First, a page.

This is the caption on my cousin, Sherri’s facebook image today. Sherri is a vibrant sherriChristian with one daughter, Kylee, who attends Cedarville University. Sherri teaches at Ironton High School in Ohio. Her mother is my Aunt Judy, who I wrote about yesterday.

Sherri’s Facebook posting this morning:

“I know I have lots of people praying for me – especially today since my last post indicated I’d be having another gamma knife procedure today, but things have changed yet again. My doctors found more lesions in the dura lining of my brain, and because of this, whole brain radiation is necessary. I went through the simulation and had a mask made on Monday and began treatment yesterday. I’ll have ten treatments total with Thanksgiving day & weekends off, so I’ll be in Columbus a lot. I’ve truly struggled this past week wallowing in negativity and self-pity. This morning, although I’ve slept very little, I feel energized and ready for this next battle in the war. I just ask that you pray my doctors are given wisdom, that I’m given strength, joy and peace, that Kylee is given assurance, and that my family is given resilience. I know I serve a mighty God who gives me hope and a future (Jer. 29:11), and He has a plan in all of this. I will trust Him and take joy in my future! This is an uphill battle, I know, but I’m ready. BRING IT ON!!!!!”

As you can surmise, she has been at this for a very long time. We have been praying for her and have seen God do wonderful things. It appears that this is another season of escalation for Sherri.

As Sherri continues on with her battle, my prayer for her is rest. For even in conflict the warrior must experience two types of rest – stillness of body and of mind. Her body has experienced a bit of rest these past few months, now it is being called into action for the next battle. And as she enters the battle, she is being called to the other rest, peace. When the battle rages the hardest is when peace can reign most supreme for the child of God.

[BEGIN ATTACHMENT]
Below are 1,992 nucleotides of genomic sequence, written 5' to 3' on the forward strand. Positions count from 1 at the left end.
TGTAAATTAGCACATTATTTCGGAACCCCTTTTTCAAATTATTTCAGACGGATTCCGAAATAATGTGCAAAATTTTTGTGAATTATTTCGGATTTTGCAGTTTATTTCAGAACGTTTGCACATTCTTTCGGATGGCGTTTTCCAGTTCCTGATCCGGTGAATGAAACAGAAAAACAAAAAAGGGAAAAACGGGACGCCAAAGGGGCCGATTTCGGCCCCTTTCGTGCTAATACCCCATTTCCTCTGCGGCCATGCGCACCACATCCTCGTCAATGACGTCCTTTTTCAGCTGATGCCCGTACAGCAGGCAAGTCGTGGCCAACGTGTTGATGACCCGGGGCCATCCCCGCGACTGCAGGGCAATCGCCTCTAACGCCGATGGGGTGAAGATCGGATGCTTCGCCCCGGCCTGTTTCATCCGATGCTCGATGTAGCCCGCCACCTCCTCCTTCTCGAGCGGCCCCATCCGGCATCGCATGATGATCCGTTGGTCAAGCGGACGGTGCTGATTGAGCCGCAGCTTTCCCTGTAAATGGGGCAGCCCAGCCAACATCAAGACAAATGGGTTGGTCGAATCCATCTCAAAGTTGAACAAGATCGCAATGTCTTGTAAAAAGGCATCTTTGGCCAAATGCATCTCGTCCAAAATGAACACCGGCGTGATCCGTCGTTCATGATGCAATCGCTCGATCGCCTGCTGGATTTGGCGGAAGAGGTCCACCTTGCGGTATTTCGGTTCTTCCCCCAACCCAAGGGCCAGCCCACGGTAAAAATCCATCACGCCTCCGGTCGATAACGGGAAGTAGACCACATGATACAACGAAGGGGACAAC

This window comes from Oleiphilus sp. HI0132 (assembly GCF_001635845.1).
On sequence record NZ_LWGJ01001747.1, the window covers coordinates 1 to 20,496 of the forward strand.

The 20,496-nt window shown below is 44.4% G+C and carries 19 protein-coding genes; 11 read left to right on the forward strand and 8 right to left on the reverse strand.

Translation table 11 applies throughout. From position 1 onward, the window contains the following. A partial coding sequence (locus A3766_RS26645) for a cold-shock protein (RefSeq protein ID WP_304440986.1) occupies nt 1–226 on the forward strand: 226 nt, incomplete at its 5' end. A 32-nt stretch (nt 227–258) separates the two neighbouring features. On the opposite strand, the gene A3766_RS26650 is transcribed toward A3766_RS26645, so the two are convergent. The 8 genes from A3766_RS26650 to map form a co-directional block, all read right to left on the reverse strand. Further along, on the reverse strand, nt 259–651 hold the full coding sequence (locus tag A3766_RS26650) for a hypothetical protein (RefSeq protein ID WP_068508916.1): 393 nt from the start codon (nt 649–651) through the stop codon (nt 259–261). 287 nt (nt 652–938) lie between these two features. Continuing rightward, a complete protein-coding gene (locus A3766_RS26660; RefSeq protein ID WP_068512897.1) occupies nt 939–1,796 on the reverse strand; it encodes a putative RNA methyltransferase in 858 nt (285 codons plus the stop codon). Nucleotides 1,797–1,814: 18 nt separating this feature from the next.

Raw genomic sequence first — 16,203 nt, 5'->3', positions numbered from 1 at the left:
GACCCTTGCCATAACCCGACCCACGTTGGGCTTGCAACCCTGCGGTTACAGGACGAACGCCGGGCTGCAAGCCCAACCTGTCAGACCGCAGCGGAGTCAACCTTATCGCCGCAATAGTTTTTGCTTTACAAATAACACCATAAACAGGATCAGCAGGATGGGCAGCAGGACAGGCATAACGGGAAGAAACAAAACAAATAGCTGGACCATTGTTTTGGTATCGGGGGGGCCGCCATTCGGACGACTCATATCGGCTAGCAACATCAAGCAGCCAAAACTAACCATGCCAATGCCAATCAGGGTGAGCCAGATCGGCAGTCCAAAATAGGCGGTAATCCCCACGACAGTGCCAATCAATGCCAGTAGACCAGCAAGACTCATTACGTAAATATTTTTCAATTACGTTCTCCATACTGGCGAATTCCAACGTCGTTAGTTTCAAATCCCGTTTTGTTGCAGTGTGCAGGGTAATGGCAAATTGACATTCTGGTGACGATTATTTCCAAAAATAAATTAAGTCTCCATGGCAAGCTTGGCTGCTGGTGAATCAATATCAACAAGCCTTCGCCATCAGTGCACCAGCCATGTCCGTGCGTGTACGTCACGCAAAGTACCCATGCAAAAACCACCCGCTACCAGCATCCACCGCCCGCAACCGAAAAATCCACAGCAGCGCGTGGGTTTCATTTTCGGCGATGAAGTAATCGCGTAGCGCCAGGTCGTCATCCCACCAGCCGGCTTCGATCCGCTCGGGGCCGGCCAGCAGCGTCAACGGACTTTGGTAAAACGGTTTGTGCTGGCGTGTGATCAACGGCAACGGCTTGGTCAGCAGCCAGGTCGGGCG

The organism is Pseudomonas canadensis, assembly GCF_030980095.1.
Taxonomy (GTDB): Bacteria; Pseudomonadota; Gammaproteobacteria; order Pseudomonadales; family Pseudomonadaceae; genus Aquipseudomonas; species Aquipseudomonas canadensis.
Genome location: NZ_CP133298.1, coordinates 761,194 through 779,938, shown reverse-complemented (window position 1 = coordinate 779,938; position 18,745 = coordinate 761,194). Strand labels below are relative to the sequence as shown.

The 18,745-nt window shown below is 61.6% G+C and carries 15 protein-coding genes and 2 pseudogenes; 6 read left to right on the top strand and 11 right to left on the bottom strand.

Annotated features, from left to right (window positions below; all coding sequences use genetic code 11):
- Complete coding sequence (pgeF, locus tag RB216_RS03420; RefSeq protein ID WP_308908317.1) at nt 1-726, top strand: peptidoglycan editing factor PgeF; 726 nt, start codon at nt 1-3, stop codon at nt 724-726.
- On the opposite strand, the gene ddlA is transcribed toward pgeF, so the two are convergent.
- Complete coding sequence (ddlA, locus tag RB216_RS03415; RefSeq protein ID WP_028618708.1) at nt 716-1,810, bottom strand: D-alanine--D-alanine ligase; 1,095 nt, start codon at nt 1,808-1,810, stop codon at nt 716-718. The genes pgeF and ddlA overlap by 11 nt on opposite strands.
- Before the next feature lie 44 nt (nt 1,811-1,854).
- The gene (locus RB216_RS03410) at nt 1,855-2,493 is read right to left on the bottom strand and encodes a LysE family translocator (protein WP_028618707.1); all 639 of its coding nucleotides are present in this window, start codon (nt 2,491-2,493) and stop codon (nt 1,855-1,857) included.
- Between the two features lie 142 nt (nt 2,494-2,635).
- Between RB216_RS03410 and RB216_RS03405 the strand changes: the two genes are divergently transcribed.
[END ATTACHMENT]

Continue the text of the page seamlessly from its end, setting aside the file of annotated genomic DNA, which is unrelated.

Jesus offers Himself as the source of our peace:

“Come to me, all you who are weary and burdened, and I will give you rest. Take my yoke upon you and learn from me, for I am gentle and humble in heart, and you will find rest for your souls. For my yoke is easy and my burden is light.”  Matthew 11:28-30

He promises rest for those who come to Him. In our weariness, He wants us to observe and learn. This Master Teacher, who is so humble and so gentle, will show us that rest is possible. It is possible because of Him.

He has all authority to settle our hearts in peace. He can offer this peace because He is the very Prince of Peace:

“For a child will be born to us, a son will be given to us; And the government will rest on His shoulders; And His name will be called Wonderful Counselor, Mighty God, Eternal Father, Prince of Peace” (Isaiah 9:6).

I also pray that Sherri will know His presence. That she will be assured that He will never leave her; He will always be with her and He will show her the way.

The Lord himself goes before you and will be with you; he will never leave you nor forsake you. Do not be afraid; do not be discouraged.” Deuteronomy 31:8

Whether you turn to the right or to the left, your ears will hear a voice behind you, saying, “This is the way; walk in it.” Isaiah 30:21

Though these are my prayers for her, they are, rather, continued prayers. Because, you see she has been fighting like a girl. She has been shining the love of God through the entire process. She has been aware of His working in and through her. She has been faithful to Him.

She does fight like a girl.

She fights like a girl on her knees.

When the plan is not coming together.

When the plan is not coming together.  That is a hard concept to explore. We all make plans and we have our preferences of how we want things to go, and we base our plans on our preferences. We also base our expectations on our preferred plan.